Improved IntelliSense Support for Jupyter Notebooks in VS Code

Improved IntelliSense support for Jupyter Notebooks highlights the September 2022 update of Python dev tooling in Visual Studio Code.

That tooling comes in extensions for Python (64 million installs, making it by far the most popular VS Code tool), Jupyter (nearly 45 million installs) and Pylance, the language server that provides Python-specific "smarts" in the code editor, such as code completion, parameter suggestions, semantic highlighting and so on.

It's that latter language server tool and the associated Language Server Protocol that are responsible for the improved IntelliSense support, said the dev team in a Sept. 1 announcement post.

"IntelliSense support for Jupyter Notebooks with Python kernels is now much better when using Pylance, thanks to the updates in the Language Server Protocol to include notebook support," Microsoft's Erik De Bonte said.

"Not only you will get improved auto complete suggestions when writing Python code in notebook files, but you will also be able to leverage refactoring features such as extract variable, extract method as well as auto imports."

Improved IntelliSense Support for Jupyter Notebooks in Animated Action
[Click on image for larger, animated GIF view.] Improved IntelliSense Support for Jupyter Notebooks in Animated Action (source: Microsoft).

Indeed, the changelog for the Jupyter tool shows 15 different items that mention IntelliSense.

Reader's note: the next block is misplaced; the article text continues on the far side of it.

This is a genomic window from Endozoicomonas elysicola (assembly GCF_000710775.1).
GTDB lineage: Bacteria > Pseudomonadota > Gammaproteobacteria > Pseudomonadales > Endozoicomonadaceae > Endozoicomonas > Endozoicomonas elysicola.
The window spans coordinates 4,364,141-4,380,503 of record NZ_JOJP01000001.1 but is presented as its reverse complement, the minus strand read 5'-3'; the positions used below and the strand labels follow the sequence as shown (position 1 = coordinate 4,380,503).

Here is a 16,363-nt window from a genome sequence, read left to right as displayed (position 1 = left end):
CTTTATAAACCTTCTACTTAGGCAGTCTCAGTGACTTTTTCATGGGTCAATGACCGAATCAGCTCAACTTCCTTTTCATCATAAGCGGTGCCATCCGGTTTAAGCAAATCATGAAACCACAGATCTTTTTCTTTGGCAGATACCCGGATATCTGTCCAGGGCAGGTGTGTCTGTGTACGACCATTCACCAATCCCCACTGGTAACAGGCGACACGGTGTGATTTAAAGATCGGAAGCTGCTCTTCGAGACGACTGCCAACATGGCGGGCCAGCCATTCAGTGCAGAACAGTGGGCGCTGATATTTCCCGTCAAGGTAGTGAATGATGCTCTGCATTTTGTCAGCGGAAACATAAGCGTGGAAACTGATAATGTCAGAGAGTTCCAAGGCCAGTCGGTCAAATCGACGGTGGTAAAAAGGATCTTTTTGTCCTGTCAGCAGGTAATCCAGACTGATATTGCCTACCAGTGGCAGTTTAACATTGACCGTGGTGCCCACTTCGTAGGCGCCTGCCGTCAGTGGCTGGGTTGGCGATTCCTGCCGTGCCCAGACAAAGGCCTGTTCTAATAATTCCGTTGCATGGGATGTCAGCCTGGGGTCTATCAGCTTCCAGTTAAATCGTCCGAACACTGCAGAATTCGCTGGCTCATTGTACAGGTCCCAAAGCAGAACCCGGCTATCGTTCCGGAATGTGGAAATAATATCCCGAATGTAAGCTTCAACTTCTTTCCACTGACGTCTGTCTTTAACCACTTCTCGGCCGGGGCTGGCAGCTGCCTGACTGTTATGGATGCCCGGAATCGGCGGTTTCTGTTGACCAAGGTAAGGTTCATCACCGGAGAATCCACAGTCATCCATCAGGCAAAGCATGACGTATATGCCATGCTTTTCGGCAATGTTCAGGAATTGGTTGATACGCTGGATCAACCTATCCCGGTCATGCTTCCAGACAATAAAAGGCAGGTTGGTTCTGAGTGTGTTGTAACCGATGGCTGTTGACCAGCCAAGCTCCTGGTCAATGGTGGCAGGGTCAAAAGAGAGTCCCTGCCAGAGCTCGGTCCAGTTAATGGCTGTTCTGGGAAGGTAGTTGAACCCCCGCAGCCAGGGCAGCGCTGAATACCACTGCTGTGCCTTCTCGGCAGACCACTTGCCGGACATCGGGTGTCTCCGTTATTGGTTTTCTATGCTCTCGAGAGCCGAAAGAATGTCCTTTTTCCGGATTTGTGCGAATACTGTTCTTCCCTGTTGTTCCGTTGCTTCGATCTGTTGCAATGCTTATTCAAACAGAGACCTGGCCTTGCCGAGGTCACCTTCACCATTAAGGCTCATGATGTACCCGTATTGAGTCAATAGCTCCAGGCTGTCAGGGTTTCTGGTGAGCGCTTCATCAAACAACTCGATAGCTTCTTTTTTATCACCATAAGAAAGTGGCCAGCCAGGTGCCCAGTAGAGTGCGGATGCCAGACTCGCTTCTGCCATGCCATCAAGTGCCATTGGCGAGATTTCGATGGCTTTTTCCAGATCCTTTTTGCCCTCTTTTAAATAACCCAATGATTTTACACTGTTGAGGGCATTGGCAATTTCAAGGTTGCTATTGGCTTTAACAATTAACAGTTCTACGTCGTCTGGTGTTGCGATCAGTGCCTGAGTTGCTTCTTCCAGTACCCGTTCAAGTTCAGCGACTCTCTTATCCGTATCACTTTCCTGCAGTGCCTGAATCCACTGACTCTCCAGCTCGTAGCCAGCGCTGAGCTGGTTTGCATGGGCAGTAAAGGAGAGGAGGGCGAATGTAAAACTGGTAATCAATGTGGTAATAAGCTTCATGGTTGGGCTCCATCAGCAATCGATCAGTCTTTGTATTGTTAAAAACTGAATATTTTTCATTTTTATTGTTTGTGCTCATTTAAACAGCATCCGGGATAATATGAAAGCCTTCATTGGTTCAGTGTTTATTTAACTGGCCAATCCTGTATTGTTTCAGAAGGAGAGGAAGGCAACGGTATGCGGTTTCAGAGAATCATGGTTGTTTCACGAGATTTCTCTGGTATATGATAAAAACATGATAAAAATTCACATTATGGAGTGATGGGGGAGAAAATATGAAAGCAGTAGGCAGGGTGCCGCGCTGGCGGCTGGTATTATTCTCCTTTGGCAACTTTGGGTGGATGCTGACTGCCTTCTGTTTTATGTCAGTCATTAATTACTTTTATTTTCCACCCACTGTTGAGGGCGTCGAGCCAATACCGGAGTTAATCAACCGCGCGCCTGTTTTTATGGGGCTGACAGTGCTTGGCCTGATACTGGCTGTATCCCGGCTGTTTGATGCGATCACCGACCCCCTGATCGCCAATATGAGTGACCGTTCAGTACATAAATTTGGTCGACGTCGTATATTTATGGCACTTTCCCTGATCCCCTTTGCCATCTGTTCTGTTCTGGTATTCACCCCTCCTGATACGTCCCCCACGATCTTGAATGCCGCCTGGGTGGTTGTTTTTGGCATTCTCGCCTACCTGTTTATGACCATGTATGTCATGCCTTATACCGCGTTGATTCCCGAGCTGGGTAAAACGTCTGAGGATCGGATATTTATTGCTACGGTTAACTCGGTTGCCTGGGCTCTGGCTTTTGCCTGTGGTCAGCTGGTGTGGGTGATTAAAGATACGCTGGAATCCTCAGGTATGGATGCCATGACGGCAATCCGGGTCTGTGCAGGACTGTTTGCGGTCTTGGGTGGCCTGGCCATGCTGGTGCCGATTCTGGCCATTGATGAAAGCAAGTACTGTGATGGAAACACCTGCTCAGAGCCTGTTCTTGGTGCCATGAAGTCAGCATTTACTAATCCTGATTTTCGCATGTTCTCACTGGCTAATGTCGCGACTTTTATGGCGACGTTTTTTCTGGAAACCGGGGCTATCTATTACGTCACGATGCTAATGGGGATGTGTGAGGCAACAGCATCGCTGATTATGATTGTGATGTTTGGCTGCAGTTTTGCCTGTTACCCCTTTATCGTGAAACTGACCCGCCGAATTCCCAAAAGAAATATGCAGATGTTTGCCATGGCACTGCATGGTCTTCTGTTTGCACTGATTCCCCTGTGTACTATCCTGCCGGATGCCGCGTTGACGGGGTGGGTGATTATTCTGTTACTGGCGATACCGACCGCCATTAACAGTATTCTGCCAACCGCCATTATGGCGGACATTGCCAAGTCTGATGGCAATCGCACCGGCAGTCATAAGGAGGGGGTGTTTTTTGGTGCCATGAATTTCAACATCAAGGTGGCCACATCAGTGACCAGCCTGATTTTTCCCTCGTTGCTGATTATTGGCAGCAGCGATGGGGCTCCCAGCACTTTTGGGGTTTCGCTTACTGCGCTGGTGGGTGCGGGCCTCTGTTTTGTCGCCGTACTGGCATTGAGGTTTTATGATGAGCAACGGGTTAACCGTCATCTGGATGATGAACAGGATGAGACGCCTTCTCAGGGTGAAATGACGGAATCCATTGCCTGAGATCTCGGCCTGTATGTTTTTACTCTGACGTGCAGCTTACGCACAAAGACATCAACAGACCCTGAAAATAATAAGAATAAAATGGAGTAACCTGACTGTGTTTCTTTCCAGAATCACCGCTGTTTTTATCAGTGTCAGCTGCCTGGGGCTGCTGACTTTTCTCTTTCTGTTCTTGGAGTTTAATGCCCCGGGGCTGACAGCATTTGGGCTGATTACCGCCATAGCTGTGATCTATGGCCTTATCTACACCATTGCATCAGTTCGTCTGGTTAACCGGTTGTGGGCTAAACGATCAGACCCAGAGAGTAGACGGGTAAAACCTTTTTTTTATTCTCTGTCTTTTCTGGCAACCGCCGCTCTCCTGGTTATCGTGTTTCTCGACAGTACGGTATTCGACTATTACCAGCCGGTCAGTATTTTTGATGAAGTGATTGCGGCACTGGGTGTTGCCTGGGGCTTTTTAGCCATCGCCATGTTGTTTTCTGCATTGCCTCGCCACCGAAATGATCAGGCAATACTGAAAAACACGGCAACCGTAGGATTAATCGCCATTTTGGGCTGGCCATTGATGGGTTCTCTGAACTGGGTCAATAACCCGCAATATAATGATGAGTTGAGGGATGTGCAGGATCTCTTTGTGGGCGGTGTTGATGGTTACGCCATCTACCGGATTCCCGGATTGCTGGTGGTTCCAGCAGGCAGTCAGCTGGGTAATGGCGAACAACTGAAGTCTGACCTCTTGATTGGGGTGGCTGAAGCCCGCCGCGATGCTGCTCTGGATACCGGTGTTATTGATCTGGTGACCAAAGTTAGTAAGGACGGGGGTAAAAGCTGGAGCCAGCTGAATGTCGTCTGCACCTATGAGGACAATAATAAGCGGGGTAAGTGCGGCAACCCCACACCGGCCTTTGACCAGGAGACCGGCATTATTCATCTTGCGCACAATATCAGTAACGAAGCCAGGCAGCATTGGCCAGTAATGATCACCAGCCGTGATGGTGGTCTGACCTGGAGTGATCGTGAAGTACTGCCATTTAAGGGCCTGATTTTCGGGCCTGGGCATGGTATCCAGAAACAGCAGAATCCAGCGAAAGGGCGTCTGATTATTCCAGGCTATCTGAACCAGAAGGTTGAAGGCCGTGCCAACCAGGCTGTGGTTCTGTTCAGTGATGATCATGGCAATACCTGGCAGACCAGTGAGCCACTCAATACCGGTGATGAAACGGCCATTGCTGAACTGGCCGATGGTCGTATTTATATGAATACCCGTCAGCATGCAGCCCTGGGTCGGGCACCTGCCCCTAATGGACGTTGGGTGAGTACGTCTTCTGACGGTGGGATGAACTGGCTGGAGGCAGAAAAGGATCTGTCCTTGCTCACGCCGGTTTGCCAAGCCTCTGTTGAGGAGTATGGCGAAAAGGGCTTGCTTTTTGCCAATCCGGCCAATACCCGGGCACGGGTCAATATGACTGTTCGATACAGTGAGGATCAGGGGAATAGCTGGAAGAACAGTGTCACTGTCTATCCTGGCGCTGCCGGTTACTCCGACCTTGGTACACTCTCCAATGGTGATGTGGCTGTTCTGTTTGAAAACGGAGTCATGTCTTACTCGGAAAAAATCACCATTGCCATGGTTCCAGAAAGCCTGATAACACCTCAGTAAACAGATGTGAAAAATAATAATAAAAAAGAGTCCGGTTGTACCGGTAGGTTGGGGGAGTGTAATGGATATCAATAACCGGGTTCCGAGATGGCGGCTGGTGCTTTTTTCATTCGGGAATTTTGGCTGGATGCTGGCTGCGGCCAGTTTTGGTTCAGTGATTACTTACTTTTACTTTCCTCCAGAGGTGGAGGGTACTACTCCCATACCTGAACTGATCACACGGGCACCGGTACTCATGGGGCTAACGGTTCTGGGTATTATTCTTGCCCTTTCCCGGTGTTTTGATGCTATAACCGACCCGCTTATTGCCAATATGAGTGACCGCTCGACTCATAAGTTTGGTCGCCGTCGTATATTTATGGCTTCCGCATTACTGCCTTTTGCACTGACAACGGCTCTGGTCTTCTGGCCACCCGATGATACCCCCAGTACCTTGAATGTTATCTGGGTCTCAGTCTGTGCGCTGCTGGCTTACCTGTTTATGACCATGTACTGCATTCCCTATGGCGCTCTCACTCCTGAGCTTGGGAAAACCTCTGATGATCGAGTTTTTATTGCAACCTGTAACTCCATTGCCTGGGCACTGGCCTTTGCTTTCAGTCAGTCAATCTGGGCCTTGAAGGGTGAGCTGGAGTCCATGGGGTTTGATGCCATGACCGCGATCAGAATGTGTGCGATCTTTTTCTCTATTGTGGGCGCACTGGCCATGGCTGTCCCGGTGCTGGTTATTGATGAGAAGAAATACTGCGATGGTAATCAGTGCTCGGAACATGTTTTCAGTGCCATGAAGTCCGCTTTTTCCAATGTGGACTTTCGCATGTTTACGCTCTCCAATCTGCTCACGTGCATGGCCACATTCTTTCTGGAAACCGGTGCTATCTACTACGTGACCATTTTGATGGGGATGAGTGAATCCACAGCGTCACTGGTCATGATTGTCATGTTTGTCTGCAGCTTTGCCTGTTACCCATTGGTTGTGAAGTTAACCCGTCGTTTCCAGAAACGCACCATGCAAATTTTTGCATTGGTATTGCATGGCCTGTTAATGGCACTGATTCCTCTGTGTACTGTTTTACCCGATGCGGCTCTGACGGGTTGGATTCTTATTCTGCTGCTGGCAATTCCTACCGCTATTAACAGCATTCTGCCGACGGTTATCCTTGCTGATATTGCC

In addition, the team announced a new extension that also leverages the Language Server Protocol -- in this case for linting support for files using the Flake8 linter -- called Flake8. It joins several other extensions that provide linting functionality (flagging programming/style errors, bugs and suspicious constructs), code formatting and sorting.

"After releasing extensions for pylint, black and isort, we are now excited to announce we also have a new flake8 extension!" said De Bonte. "Much like the others, this new extension uses the Language Server Protocol to provide linting support, and because it ships with the latest version of Flake8, you're no longer required to have it installed in a Python environment.

"You can also use it side by side with the Pylint extension, as one doesn't conflict with the other."

Also, many small enhancements and fixes were enacted in response to developer feedback, including:

  • Developers can now clear and refresh the Python interpreters list through a new button in the picker (vscode-python#19628).
  • Debugpy has been updated to version 1.6.3 (vscode-python#19698)
  • Pylance is now longer showing false warnings when importing a Python module/file in a Jupyter notebook (pylance-release#3017).
  • Renaming symbols across different cells in Jupyter notebooks no longer fails when using Pylance (pylance-release#3061).
  • IntelliSense support for matplotlib has been improved when using Pylance thanks to updates on matplotlib type stubs (python-type-stubs#223).

To figure out how to use all that tooling, Microsoft provides "Getting Started with Python in VS Code" documentation.

About the Author

David Ramel is an editor and writer for Converge360.

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